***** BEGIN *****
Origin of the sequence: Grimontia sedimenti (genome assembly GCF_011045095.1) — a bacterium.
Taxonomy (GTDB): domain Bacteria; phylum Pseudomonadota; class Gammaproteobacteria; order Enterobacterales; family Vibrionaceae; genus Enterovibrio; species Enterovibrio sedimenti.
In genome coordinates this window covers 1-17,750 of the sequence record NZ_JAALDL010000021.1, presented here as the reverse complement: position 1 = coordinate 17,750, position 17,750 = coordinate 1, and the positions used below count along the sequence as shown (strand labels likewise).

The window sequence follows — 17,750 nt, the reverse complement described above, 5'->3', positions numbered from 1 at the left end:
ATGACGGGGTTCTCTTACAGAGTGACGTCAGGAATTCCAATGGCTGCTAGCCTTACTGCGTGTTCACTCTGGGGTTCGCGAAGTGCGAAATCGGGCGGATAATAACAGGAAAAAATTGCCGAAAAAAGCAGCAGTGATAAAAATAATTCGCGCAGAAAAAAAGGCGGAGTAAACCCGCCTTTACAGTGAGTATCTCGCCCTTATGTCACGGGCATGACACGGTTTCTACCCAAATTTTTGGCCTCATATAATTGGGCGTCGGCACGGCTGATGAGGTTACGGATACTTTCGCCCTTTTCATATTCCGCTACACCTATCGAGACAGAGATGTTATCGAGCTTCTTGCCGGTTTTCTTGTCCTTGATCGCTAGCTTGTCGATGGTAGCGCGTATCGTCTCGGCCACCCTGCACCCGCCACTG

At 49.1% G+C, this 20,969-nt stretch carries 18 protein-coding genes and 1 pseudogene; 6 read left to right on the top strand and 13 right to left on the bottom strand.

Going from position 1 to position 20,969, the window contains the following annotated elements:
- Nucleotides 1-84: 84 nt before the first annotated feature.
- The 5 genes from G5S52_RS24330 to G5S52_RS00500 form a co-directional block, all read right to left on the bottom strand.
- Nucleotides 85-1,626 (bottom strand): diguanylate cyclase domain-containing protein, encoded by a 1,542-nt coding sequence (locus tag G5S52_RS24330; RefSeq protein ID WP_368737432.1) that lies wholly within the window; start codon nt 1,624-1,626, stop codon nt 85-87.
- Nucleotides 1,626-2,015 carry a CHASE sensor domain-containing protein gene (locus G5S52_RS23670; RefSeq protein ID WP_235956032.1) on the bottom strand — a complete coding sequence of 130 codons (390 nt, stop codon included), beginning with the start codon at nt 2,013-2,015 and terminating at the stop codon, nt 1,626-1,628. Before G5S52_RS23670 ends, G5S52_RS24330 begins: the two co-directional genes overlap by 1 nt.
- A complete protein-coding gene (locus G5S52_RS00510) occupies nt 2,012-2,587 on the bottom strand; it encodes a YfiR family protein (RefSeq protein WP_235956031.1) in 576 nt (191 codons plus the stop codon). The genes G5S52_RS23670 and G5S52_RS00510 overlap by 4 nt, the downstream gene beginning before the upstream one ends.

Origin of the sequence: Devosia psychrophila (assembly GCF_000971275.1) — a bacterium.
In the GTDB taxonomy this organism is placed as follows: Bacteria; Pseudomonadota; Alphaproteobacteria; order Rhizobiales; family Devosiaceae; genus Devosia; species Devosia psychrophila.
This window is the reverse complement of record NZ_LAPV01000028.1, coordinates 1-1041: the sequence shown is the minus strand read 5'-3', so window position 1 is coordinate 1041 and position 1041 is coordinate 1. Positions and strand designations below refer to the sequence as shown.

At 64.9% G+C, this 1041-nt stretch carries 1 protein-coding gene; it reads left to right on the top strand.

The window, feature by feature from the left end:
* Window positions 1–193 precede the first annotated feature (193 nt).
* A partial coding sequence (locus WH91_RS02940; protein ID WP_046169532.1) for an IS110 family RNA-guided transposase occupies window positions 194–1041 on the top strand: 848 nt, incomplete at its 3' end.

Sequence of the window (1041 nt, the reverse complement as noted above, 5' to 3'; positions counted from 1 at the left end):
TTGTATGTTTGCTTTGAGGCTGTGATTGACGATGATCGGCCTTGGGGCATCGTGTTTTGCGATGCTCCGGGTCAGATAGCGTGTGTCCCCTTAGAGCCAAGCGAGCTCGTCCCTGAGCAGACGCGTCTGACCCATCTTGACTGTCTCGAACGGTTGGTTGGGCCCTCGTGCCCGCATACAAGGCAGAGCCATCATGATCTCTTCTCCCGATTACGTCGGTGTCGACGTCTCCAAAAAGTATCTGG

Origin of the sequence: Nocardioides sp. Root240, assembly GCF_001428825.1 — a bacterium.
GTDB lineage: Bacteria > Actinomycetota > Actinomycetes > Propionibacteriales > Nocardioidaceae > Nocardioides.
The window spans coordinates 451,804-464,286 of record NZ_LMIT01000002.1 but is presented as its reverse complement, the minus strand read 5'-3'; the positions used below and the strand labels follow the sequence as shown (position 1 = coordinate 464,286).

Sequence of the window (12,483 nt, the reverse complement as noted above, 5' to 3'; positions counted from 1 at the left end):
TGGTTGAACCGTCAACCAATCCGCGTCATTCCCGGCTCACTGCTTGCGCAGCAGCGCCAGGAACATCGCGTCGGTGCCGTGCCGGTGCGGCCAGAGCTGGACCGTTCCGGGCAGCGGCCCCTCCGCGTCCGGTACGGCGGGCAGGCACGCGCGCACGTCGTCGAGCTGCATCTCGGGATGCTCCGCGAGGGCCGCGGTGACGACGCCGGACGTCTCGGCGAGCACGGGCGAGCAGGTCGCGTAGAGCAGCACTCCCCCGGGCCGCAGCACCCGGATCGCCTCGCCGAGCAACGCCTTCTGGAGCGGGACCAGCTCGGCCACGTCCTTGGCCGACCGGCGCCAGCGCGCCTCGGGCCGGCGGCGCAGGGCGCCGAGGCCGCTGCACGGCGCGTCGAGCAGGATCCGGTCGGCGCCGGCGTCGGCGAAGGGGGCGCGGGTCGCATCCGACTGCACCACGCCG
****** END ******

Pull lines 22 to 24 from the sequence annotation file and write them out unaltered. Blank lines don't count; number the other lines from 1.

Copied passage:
Origin of the sequence: Nocardioides sp. Root240, assembly GCF_001428825.1 — a bacterium.
GTDB lineage: Bacteria > Actinomycetota > Actinomycetes > Propionibacteriales > Nocardioidaceae > Nocardioides.
The window spans coordinates 451,804-464,286 of record NZ_LMIT01000002.1 but is presented as its reverse complement, the minus strand read 5'-3'; the positions used below and the strand labels follow the sequence as shown (position 1 = coordinate 464,286).